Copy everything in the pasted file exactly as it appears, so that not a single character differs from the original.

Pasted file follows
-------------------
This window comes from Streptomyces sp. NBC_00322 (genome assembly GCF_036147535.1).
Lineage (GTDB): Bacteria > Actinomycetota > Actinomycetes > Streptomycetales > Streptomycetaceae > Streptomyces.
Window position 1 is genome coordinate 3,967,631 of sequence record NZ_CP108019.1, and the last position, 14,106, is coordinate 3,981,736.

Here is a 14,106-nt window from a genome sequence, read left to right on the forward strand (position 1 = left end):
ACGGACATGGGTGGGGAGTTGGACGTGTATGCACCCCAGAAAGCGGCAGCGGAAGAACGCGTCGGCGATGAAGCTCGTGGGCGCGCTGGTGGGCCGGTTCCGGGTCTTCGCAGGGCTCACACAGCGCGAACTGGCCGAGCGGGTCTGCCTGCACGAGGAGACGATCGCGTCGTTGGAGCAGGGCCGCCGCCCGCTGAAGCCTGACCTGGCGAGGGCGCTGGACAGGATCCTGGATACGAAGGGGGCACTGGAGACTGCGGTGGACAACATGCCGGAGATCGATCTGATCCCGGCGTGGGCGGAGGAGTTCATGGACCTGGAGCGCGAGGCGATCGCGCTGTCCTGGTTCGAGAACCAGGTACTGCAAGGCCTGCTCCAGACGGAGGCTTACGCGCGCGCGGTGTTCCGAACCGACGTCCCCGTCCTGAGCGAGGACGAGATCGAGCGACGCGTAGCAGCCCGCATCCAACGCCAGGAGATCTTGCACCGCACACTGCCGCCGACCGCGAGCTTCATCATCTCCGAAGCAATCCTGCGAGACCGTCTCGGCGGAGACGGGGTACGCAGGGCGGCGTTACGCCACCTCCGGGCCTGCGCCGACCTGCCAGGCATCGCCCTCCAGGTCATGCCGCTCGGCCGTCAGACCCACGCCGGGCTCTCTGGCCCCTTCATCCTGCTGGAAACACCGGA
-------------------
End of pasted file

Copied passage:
This window comes from Streptomyces sp. NBC_00322 (genome assembly GCF_036147535.1).
Lineage (GTDB): Bacteria > Actinomycetota > Actinomycetes > Streptomycetales > Streptomycetaceae > Streptomyces.
Window position 1 is genome coordinate 3,967,631 of sequence record NZ_CP108019.1, and the last position, 14,106, is coordinate 3,981,736.

Here is a 14,106-nt window from a genome sequence, read left to right on the forward strand (position 1 = left end):
ACGGACATGGGTGGGGAGTTGGACGTGTATGCACCCCAGAAAGCGGCAGCGGAAGAACGCGTCGGCGATGAAGCTCGTGGGCGCGCTGGTGGGCCGGTTCCGGGTCTTCGCAGGGCTCACACAGCGCGAACTGGCCGAGCGGGTCTGCCTGCACGAGGAGACGATCGCGTCGTTGGAGCAGGGCCGCCGCCCGCTGAAGCCTGACCTGGCGAGGGCGCTGGACAGGATCCTGGATACGAAGGGGGCACTGGAGACTGCGGTGGACAACATGCCGGAGATCGATCTGATCCCGGCGTGGGCGGAGGAGTTCATGGACCTGGAGCGCGAGGCGATCGCGCTGTCCTGGTTCGAGAACCAGGTACTGCAAGGCCTGCTCCAGACGGAGGCTTACGCGCGCGCGGTGTTCCGAACCGACGTCCCCGTCCTGAGCGAGGACGAGATCGAGCGACGCGTAGCAGCCCGCATCCAACGCCAGGAGATCTTGCACCGCACACTGCCGCCGACCGCGAGCTTCATCATCTCCGAAGCAATCCTGCGAGACCGTCTCGGCGGAGACGGGGTACGCAGGGCGGCGTTACGCCACCTCCGGGCCTGCGCCGACCTGCCAGGCATCGCCCTCCAGGTCATGCCGCTCGGCCGTCAGACCCACGCCGGGCTCTCTGGCCCCTTCATCCTGCTGGAAACACCGGA